ROMNEY: No, what I'm saying is that what he just said, I think most people agree with, although the term ponzi scheme I think is over the top and unnecessary and frightful to many people. But the real issue is in writing his book, Governor Perry pointed out that in his view that Social Security is unconstitutional, that this is not something the federal government ought to be involved in, that instead it should be given back to the states.

And I think that view, and the view that somehow Social Security has been forced on us over the past 70 years that by any measure, again quoting book, by any measure Social Security has been a failure, this is after 70 years of tens of millions of people relying on Social Security, that's a very different matter.

So the financing of Social Security, we've all talked about at great length. In the last campaign four years around, John McCain said it was bankrupt. I put in my book a series of proposals on how to get it on sound financial footing so that our kids can count on it not just our current seniors.

But the real question is does Governor Perry continue to believe that Social Security should not be a federal program, that it's unconstitutional and it should be returned to the states or is he going to retreat from that view?

BLITZER: Let's let Governor Perry respond. You have 30 seconds.

PERRY: If what you're trying to say is that back in the '30s and the '40s that the federal government made all the right decision, I disagree with you. And it's time for us to get back to the constitution and a program that's been there 70 or 80 years, obviously we're not going to take that program away. But for people to stand up and support what they did in the '30s or what they're doing in the 2010s is not appropriate for America.

ROMNEY: But the question is, do you still believe that Social Security should be ended as a federal program as you did six months ago when your book came out and returned to the states or do you want to retreat from taht?

PERRY: I think we ought to have a conversation.

ROMNEY: We're having that right now, governor. We're running for president.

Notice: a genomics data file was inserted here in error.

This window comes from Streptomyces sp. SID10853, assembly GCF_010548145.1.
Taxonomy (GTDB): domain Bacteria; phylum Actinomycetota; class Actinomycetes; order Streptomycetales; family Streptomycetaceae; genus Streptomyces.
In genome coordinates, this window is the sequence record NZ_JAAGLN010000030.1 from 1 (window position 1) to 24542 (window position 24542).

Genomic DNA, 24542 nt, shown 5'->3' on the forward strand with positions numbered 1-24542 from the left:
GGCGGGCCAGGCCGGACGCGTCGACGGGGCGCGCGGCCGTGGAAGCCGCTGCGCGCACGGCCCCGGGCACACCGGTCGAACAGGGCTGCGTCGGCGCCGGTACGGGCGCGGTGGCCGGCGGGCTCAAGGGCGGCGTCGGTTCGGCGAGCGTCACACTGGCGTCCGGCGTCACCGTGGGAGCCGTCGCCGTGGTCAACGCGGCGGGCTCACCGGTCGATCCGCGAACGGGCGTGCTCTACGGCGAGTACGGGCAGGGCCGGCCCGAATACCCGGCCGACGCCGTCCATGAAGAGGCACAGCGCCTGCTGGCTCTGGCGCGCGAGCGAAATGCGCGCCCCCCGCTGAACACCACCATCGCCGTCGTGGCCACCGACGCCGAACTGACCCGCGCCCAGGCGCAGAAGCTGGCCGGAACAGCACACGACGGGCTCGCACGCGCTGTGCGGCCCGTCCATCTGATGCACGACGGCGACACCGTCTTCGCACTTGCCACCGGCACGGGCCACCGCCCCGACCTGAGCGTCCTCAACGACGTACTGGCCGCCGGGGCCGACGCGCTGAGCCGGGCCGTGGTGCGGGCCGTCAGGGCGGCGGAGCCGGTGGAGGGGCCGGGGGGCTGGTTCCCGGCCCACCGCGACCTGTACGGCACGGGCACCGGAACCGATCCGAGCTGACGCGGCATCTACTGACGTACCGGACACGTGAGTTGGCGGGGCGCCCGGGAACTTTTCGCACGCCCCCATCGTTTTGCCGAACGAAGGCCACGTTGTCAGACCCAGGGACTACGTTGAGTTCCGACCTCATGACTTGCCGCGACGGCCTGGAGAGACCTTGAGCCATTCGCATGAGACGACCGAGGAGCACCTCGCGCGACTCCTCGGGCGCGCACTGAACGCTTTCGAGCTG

PERRY: And I'll finish this conversation. But the issue is, are there ways to move the states into Social Security for state employees or for retirees? We did in the state of Texas back in the 1980s. I think those types of thoughtful conversations with America, rather than trying to scare seniors like you're doing and other people, it's time to have a legitimate conversation in this country about how to fix that program where it's not bankrupt and our children actually know that there's going to be a retirement program there for them.

ROMNEY: Governor, the term ponzi scheme is what scared seniors, number one. And number two, suggesting that Social Security should no longer be a federal program and returned to the states and unconstitutional is likewise frightening.

Look, there are a lot of bright people who agree with you. And that's your view. I happen to have a different one. I think that Social Security is an essential program that we should change the way we're funding it. You called it a criminal...

PERRY: You said if people did it in the private sector it would be called criminal. That's in your book.

ROMNEY: Yeah, what I said was...

(APPLAUSE)

ROMNEY: Governor Perry you've got to quote me correctly. You said it's criminal. What I said was congress taking money out of the Social Security trust fund is like criminal and that is and it's wrong.
While Romney was able to parry Perry, Perry had no answer except ineffective counterattack to Romney's charge that the Ponzi scheme label for Social Security was inaccurate and inflammatory.

The American political system may be entering its dotage.  But the electorate has not yet shown itself ready to elevate a transparent bully. At least, not one who's also manifestly stupid.

Update 1/9: I'm pleased to note that Perry is turning his smear tactics on Romney:

“There’s nothing wrong with being successful and making money, that’s the American dream,” Mr. Perry said. “But there is something inherently wrong when getting rich off failures and sticking it to someone else is how you do your business. I happen to think that that is indefensible.”
 May he do some damage before he goes belly-up.